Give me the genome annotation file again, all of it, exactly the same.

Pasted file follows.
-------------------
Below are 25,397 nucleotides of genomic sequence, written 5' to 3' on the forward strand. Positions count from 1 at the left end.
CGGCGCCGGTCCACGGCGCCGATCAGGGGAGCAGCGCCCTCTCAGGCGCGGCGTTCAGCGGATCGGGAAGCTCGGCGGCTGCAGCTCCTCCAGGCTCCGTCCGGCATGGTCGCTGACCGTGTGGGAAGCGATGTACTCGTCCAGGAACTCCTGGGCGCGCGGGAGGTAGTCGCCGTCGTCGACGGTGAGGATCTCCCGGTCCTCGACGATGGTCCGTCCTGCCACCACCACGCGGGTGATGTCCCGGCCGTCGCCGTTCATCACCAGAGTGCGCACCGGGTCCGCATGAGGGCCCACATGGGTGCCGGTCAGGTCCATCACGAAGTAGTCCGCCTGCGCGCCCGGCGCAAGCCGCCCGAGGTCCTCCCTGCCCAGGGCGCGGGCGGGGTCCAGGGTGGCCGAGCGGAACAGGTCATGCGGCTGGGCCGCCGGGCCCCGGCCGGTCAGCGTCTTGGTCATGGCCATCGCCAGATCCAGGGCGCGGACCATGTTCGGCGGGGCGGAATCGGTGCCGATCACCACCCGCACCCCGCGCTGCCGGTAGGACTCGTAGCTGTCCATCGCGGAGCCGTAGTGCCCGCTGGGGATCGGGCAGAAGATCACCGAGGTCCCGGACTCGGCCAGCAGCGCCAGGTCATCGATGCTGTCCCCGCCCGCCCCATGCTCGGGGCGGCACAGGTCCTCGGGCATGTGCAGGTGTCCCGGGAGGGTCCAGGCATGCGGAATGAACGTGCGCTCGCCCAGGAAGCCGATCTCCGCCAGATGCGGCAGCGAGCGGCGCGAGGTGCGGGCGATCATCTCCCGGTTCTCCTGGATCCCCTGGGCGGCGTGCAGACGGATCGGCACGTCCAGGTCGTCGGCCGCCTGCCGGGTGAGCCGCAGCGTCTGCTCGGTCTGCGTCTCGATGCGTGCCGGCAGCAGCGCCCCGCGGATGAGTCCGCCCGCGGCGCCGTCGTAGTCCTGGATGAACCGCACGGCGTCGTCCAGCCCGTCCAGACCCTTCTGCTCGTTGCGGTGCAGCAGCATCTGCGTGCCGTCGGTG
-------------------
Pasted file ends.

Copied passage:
Below are 25,397 nucleotides of genomic sequence, written 5' to 3' on the forward strand. Positions count from 1 at the left end.
CGGCGCCGGTCCACGGCGCCGATCAGGGGAGCAGCGCCCTCTCAGGCGCGGCGTTCAGCGGATCGGGAAGCTCGGCGGCTGCAGCTCCTCCAGGCTCCGTCCGGCATGGTCGCTGACCGTGTGGGAAGCGATGTACTCGTCCAGGAACTCCTGGGCGCGCGGGAGGTAGTCGCCGTCGTCGACGGTGAGGATCTCCCGGTCCTCGACGATGGTCCGTCCTGCCACCACCACGCGGGTGATGTCCCGGCCGTCGCCGTTCATCACCAGAGTGCGCACCGGGTCCGCATGAGGGCCCACATGGGTGCCGGTCAGGTCCATCACGAAGTAGTCCGCCTGCGCGCCCGGCGCAAGCCGCCCGAGGTCCTCCCTGCCCAGGGCGCGGGCGGGGTCCAGGGTGGCCGAGCGGAACAGGTCATGCGGCTGGGCCGCCGGGCCCCGGCCGGTCAGCGTCTTGGTCATGGCCATCGCCAGATCCAGGGCGCGGACCATGTTCGGCGGGGCGGAATCGGTGCCGATCACCACCCGCACCCCGCGCTGCCGGTAGGACTCGTAGCTGTCCATCGCGGAGCCGTAGTGCCCGCTGGGGATCGGGCAGAAGATCACCGAGGTCCCGGACTCGGCCAGCAGCGCCAGGTCATCGATGCTGTCCCCGCCCGCCCCATGCTCGGGGCGGCACAGGTCCTCGGGCATGTGCAGGTGTCCCGGGAGGGTCCAGGCATGCGGAATGAACGTGCGCTCGCCCAGGAAGCCGATCTCCGCCAGATGCGGCAGCGAGCGGCGCGAGGTGCGGGCGATCATCTCCCGGTTCTCCTGGATCCCCTGGGCGGCGTGCAGACGGATCGGCACGTCCAGGTCGTCGGCCGCCTGCCGGGTGAGCCGCAGCGTCTGCTCGGTCTGCGTCTCGATGCGTGCCGGCAGCAGCGCCCCGCGGATGAGTCCGCCCGCGGCGCCGTCGTAGTCCTGGATGAACCGCACGGCGTCGTCCAGCCCGTCCAGACCCTTCTGCTCGTTGCGGTGCAGCAGCATCTGCGTGCCGTCGGTG